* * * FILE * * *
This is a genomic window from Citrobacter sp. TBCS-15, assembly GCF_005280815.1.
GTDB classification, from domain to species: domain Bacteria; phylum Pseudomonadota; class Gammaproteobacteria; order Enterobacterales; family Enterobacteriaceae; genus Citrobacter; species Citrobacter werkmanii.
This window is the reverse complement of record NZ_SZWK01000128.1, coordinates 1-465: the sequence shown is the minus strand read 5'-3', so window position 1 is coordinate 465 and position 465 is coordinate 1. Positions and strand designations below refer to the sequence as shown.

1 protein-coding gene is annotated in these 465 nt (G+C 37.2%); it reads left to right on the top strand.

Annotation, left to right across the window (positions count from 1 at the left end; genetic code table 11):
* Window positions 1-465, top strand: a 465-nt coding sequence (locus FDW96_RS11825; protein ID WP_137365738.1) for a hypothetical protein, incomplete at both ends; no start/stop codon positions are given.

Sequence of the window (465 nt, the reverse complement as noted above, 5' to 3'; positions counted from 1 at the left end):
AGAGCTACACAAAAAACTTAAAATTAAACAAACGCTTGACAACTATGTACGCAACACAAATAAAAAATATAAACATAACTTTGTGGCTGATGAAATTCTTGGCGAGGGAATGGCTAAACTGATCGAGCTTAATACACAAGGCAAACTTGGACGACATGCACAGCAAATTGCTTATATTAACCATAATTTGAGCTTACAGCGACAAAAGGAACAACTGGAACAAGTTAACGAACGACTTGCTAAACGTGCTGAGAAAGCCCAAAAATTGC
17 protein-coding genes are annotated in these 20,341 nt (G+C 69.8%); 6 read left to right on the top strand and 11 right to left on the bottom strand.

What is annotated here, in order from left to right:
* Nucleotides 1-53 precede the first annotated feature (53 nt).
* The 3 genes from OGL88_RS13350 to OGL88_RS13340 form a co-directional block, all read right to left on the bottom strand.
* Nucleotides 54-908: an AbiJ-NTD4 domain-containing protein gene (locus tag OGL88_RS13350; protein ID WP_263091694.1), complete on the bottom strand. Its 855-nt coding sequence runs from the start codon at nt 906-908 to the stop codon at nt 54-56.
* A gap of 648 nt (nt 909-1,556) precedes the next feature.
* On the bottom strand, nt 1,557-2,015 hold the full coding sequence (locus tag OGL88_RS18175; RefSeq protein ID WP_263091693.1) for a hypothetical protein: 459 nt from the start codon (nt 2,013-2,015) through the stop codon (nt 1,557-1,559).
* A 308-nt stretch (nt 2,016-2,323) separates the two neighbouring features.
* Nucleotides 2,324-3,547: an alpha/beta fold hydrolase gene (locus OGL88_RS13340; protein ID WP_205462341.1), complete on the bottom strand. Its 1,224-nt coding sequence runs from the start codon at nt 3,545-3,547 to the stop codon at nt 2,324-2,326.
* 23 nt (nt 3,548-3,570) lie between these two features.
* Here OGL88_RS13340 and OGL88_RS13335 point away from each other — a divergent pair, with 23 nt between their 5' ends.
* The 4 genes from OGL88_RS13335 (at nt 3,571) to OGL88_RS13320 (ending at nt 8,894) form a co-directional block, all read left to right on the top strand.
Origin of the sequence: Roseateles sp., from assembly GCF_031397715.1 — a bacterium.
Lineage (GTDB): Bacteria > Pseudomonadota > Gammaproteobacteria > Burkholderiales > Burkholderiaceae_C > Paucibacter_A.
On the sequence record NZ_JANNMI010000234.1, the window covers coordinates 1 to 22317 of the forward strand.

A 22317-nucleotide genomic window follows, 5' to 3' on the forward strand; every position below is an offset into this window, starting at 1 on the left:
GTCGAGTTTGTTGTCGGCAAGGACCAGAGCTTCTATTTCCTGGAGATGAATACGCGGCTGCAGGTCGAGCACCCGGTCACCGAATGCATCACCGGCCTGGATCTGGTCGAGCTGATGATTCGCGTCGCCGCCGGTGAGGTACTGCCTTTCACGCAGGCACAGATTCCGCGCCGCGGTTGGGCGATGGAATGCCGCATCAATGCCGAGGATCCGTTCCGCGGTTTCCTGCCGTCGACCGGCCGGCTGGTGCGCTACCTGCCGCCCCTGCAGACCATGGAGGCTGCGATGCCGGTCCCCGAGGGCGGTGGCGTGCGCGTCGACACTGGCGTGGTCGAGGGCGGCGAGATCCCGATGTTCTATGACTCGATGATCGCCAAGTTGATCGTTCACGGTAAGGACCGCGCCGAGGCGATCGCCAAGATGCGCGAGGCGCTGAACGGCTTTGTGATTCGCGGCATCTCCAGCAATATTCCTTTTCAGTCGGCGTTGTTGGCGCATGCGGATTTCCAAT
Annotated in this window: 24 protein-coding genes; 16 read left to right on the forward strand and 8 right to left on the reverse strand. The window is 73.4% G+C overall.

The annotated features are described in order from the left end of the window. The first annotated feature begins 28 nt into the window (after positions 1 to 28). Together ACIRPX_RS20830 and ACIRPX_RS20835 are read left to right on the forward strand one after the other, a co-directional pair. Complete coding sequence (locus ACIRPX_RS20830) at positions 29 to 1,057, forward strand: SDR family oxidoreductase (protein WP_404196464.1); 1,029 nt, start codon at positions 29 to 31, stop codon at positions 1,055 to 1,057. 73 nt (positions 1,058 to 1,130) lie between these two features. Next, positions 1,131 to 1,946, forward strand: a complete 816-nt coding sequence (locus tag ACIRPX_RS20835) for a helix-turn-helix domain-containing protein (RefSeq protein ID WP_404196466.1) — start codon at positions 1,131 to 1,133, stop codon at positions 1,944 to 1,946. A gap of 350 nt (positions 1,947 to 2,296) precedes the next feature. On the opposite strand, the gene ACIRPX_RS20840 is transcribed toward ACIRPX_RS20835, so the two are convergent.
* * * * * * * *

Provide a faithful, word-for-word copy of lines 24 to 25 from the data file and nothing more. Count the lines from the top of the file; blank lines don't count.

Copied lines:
A 22317-nucleotide genomic window follows, 5' to 3' on the forward strand; every position below is an offset into this window, starting at 1 on the left:
GTCGAGTTTGTTGTCGGCAAGGACCAGAGCTTCTATTTCCTGGAGATGAATACGCGGCTGCAGGTCGAGCACCCGGTCACCGAATGCATCACCGGCCTGGATCTGGTCGAGCTGATGATTCGCGTCGCCGCCGGTGAGGTACTGCCTTTCACGCAGGCACAGATTCCGCGCCGCGGTTGGGCGATGGAATGCCGCATCAATGCCGAGGATCCGTTCCGCGGTTTCCTGCCGTCGACCGGCCGGCTGGTGCGCTACCTGCCGCCCCTGCAGACCATGGAGGCTGCGATGCCGGTCCCCGAGGGCGGTGGCGTGCGCGTCGACACTGGCGTGGTCGAGGGCGGCGAGATCCCGATGTTCTATGACTCGATGATCGCCAAGTTGATCGTTCACGGTAAGGACCGCGCCGAGGCGATCGCCAAGATGCGCGAGGCGCTGAACGGCTTTGTGATTCGCGGCATCTCCAGCAATATTCCTTTTCAGTCGGCGTTGTTGGCGCATGCGGATTTCCAAT